The presidential race in North Carolina remains neck-and-neck, according to a new poll, with virtually no voters still undecided.
The survey, released Wednesday by Raleigh-based Public Policy Polling, found President Barack Obama and former Massachusetts Gov. Mitt Romney tied with 49 percent each.
The poll also found that Obama is winning among early voters in the state, 58 percent to 41 percent. Romney is ahead among those who have not yet voted, 58 percent to 40 percent, according to the survey from the Democratic-leaning firm.
This is the second week in a row that PPP found the presidential race deadlocked in North Carolina.
But PPP's Wednesday survey comes on the heels of a poll done for WRAL-TV in Raleigh that found Romney ahead 50 percent to 45 percent in the Tar Heel State.
Both campaigns addressed their North Carolina prospects during Wednesday conference calls with reporters. Obama campaign manager Jim Messina said that "our margin continues to increase every day in (early voting sites) all across the state.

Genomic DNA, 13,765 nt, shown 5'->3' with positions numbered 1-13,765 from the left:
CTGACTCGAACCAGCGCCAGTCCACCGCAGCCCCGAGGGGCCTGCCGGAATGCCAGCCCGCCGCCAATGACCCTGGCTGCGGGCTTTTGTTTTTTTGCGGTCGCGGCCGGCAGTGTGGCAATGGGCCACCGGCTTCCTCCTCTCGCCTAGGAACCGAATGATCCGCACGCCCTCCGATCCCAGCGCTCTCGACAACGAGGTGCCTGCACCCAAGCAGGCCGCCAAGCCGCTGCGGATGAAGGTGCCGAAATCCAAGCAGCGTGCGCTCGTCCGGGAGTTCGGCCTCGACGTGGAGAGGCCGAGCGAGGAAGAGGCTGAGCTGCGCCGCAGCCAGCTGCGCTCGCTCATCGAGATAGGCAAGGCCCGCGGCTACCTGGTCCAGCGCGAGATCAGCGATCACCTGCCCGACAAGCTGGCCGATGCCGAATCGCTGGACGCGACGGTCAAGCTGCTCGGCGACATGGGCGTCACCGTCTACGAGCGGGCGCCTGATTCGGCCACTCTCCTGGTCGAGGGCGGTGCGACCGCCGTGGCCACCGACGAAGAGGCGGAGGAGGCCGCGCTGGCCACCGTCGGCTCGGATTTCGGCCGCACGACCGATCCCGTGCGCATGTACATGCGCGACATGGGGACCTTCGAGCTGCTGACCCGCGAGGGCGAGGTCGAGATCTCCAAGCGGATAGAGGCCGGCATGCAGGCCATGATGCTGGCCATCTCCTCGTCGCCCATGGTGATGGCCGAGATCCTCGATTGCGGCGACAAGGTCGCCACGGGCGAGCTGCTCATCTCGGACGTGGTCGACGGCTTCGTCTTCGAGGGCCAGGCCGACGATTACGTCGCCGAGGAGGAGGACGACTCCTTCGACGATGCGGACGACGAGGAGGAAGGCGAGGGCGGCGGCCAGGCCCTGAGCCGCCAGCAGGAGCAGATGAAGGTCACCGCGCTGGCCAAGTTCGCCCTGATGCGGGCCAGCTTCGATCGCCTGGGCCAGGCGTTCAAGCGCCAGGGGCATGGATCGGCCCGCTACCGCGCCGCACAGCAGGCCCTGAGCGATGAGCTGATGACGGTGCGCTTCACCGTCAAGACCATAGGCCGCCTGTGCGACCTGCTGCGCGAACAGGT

"He hasn't put a single battleground state away," Messina said. "remember when Romney was going to leave North Carolina (by pulling out some staff)? They've now raced to increase their TV ads there." That, added Messina, is "the clearest sign of all" that North Carolina is till up for grabs.
"This is one that I get a kick out of that I'm still talking about," political director Rich Beeson said while commenting on the different battleground states.
He said that while early voting turnout still favors registered Democrats in North Carolina, Republicans have cut that gap by 100,000 votes from 2008 numbers.
"North Carolina continues to move further and further from (Obama), as evidenced that they have not had the president down there since he left the convention," Beeson said, referring to the Democratic National Convention in Charlotte.
-- Tim Funk and Andrew Dunn